For those who think the REAL ID is just dandy, take a look at what our lovely friends across the ocean are doing with IDs these days. It's just fine if you don't want to have an official government tracking device on your person. It's just that, well, you won't be able to leave the country. Or to come back. Now that's true freedom, isn't it?
What's next? You don't have to have an ID card. No, not at all. It's just that you won't be able to buy or sell anything. Revelation, anyone?
Monday, March 5, 2007
Well, really there's nothing much in the Constitution about it, is there? Especially since, you know, that whole search-and-seizure/Fourth Amendment thing was thrown where, really, it needed to be--in the trash can!! Well, okay, it hasn't been officially thrown out, but try going on a plane without being having your articles searched, and probably seized, by some government official.
So, I guess it should be small news, considering the burial of Anna Nicole Smith's body and such, that privacy invasion is just dandy. You know, of course, that if you don't agree, well, then that makes you anti-Bush. Being anti-Bush makes you, well, anti-American!
My favorite quote from this article , which tells how official committees think privacy invasion is simply dandy, is
The privacy board members declined to comment on the proposed legislation. But they have made it clear that they believe the board works effectively in its current structure and that it could alienate the president if members took on a more openly adversarial role.
Now, that's saying a lot, especially considering these wonderful words:
A White House privacy board has determined that two of the Bush administration's controversial surveillance programs - electronic eavesdropping and financial tracking - do not violate citizens' civil liberties.
The article talks about no-fly lists, but after all, aren't lists that we may or ma not be on, for reasons that we can't find out, placed on there by people whom we don't know, for our own good?!? Don't you realize that safety is first? If we aren't safe, why then, we could alienate our president! You know, the one who's upheld the Constitution and given us back all the freedoms that we've lost in the past one hundred or more years. Well, it's hard to believe that anyone would decide against our great Decider. Evidently, members of the privacy board won't do it either. And who can blame them? As John Lennon would say, Imagine!
Saturday, March 3, 2007
For those who haven't read my latest LRC article on the REAL ID, it happened to appear just days before Homeland Security (misnomer that it is) czar, Michael Chertoff, decided to take the two steps backward, one step forward approach, so very popular with the Fabian Socialist crowd, and give states another few months to comply. Oddly enough, there's some deal going on with "Republican senator" from Maine, who is a sponsor of an anti-REAL ID bill.
We must remember, however, that our power elite have the help of mainstream media, including those supposedly conservative or supposedly liberal rags that tout what our socialist elite leaders (those behind the scenes, not King Jorge and his show-and-tell bunch) want for us. Let's be clear on this point: They want to track us. They want to know where we are at all times and they want to have access to all information about us. Even if they never use said information, it will at least be there . . . just in case.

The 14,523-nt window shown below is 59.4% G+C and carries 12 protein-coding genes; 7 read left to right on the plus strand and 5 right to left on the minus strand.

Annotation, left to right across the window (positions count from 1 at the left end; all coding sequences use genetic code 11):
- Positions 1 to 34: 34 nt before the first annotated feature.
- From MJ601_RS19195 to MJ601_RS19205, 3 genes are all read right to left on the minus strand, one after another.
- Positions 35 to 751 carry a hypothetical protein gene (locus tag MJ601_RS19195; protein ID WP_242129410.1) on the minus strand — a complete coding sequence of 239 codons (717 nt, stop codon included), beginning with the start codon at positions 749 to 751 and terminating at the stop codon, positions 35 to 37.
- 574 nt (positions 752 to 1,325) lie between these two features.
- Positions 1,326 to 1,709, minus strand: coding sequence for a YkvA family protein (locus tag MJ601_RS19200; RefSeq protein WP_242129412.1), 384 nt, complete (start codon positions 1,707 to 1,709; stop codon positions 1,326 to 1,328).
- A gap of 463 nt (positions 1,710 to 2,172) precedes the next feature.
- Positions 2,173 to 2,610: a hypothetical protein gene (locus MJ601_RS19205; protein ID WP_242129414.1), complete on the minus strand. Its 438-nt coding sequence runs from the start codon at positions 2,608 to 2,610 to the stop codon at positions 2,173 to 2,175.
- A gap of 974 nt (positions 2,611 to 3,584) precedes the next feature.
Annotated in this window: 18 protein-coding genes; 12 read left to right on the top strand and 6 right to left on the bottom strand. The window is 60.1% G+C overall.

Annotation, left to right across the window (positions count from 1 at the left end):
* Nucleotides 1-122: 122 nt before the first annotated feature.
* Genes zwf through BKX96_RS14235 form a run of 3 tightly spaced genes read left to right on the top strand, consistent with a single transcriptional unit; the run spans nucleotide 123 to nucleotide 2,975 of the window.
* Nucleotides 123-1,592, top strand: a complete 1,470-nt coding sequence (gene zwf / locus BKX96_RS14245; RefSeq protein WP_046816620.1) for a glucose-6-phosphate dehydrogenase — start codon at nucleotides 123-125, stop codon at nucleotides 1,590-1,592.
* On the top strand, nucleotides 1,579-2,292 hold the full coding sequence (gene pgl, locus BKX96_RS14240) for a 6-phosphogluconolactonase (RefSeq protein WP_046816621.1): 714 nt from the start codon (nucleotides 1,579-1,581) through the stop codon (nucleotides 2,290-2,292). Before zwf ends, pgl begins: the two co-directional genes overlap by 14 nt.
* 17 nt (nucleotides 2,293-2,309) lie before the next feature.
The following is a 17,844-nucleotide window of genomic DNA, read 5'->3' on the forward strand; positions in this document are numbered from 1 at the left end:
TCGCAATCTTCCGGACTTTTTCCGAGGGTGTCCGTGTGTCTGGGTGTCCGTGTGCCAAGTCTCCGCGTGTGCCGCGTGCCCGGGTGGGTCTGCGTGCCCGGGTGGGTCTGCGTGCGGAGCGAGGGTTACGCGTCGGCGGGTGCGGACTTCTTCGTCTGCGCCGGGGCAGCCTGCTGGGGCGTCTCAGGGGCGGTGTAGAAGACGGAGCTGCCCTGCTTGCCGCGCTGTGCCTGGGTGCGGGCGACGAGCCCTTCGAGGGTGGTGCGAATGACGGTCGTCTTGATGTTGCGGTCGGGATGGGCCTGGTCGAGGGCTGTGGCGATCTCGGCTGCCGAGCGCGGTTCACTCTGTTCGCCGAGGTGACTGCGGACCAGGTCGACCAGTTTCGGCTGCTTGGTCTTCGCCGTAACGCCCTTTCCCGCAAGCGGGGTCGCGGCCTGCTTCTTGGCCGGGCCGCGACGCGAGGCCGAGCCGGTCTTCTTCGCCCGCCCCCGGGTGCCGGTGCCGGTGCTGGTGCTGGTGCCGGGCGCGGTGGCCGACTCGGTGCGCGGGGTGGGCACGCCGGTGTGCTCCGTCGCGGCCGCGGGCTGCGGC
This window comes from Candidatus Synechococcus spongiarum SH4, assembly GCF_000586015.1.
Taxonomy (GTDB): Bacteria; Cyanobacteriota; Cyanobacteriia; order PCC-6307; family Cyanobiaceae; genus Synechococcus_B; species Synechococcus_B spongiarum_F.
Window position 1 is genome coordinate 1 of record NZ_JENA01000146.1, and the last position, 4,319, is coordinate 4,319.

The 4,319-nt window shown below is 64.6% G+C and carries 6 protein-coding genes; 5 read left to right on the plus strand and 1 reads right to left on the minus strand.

Just last night, I was watching Huell Howser's California Gold, one of my favorite PBS shows, and he was in downtown Los Angeles. He was talking to a friendly policeman (they're always friendly on television) and our wonderful officer of the law was telling him how fabulous it is that downtown L.A. has surveillance cameras, to, you know, catch people doing crime. Uh, isn't that what the police are for?!?
Nonetheless, people buy the whole security thing hook, line, and sinker, and readers of the National Review are no exception. Or so the power elite think. As with the policeman on Huell Howser's show, the National Review assures us that the REAL ID is something we all need; if we don't already love the idea of it, we're, of course, whiners and complainers. You know how it goes.
But here's my very favorite two sentences of the whole thing:
Of the two main gripes—ideological and fiscal—the first is easy to deal with. The act simply does not create a national ID card. Any modern society must have a means of identifying people—for national security, business transactions, and more.
Yes, yes, I know it's actually three sentences, but the first one, which paints those of us who are fully against the REAL ID (and the Mark of the Beast, et al.) has gripers, complainers, whiners, and wimps, is such a lovely piece of propaganda that I had to include it as well.
Okay, so here's my very favorite part: "The act simply does not create a national ID card," followed by the supposed fact that any "modern society must have a means of identifying people." Well, in other words it'll be the national ID card that isn't a national ID card. Methinks that the editors at the National Review certainly need a lesson in, well, logic. But who can afford the time for such a class when one is being paid off by the power elite to write such drivel?
A thankful nod to Vox Day's blog for the link to the National Review story.